Could it be that your priorities or maybe a lack of prioritization are constraining your new product growth? To answer that, it’s helpful to take a step back and ask, “Why are you investing in new product development/ R&D in the first place?”
At a strategic level, you invest to grow revenue. To grow cash flow – now and in the future. And if your company wants to make more money with less effort, the next question to ask, is “What’s constraining that growth?”
For most companies, the limitation is market demand. You and your competitors have more capacity than the market needs. For some, the opposite is the case, and they can sell everything they can make.
It’s about creating more demand
The latter is a very desirable situation. So companies invest in what Peter Drucker called the two essential functions of any business – marketing & innovation. Marketing works to generate more demand and sales leads for what you already make. Innovation seeks to create new and differentiated products to profitably serve unmet needs. Together they work to elevate demand to a level where the constraint is no longer in the market.
One of the challenges that many organizations have is prioritizing the resulting opportunities. When marketing and innovation work uncovers numerous opportunities, it’s easy to try and work on everything. Here’s a reminder of why that’s a bad idea. Instead, the key is to focus your limited resources on a few of the best opportunities.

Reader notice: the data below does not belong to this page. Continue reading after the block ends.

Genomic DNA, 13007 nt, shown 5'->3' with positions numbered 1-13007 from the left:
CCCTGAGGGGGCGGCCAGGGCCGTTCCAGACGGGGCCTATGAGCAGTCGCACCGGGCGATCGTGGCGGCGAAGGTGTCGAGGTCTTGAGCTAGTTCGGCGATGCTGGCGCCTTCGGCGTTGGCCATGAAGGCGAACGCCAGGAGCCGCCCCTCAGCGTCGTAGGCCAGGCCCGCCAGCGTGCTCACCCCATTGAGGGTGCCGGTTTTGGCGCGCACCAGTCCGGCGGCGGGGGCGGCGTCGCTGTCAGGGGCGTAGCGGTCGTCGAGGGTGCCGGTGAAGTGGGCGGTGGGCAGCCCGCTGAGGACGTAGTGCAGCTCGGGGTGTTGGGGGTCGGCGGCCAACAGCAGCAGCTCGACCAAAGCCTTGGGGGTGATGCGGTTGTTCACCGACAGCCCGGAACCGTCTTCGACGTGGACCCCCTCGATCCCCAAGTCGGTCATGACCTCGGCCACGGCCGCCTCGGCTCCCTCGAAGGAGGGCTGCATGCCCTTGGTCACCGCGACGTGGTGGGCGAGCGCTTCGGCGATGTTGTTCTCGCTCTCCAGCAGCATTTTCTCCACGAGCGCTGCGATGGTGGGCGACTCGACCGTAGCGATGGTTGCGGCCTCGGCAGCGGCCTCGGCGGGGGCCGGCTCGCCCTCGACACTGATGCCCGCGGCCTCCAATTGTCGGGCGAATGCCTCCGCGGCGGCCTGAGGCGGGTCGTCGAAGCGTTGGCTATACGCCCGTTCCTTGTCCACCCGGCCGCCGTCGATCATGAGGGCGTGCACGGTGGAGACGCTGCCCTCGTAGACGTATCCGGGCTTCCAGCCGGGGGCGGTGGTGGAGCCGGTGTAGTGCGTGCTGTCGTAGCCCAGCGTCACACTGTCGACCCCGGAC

Making sure that your choices aren’t constraining new product growth
But you want to make sure that your choices aren’t constraining new product growth. So how do you decide between numerous good opportunities? Assuming that they all have the hallmarks of a clear winner, the next step is to estimate the effort and the return. Because the way you make more money from limited resources is to work on the opportunities that offer the highest return per unit of constrained resource. That can be NPV per Engineering Hour, 3-Year Cash Flow per R&D hour, etc. Whatever matches your situation and can be readily estimated.
Sounds simple, but get your new product priorities clear, and with a little hard work, you’ll find yourself with a growing backlog of great opportunities. And the good news is that prioritizing your backlog this way makes it clear to everyone which opportunity offers the most growth and should start next. That’s how you make sure your priorities aren’t constraining new product growth and are instead driving growth to new heights.
Some Free Resources to Help Prioritize for Faster Growth
If you don’t have a clearly defined and communicated set of priorities, you can download our free Growth Prioritizer Framework by following the blue button below. It’s a spreadsheet to help you prioritize the best opportunities in your innovation pipeline so that everyone knows what starts next.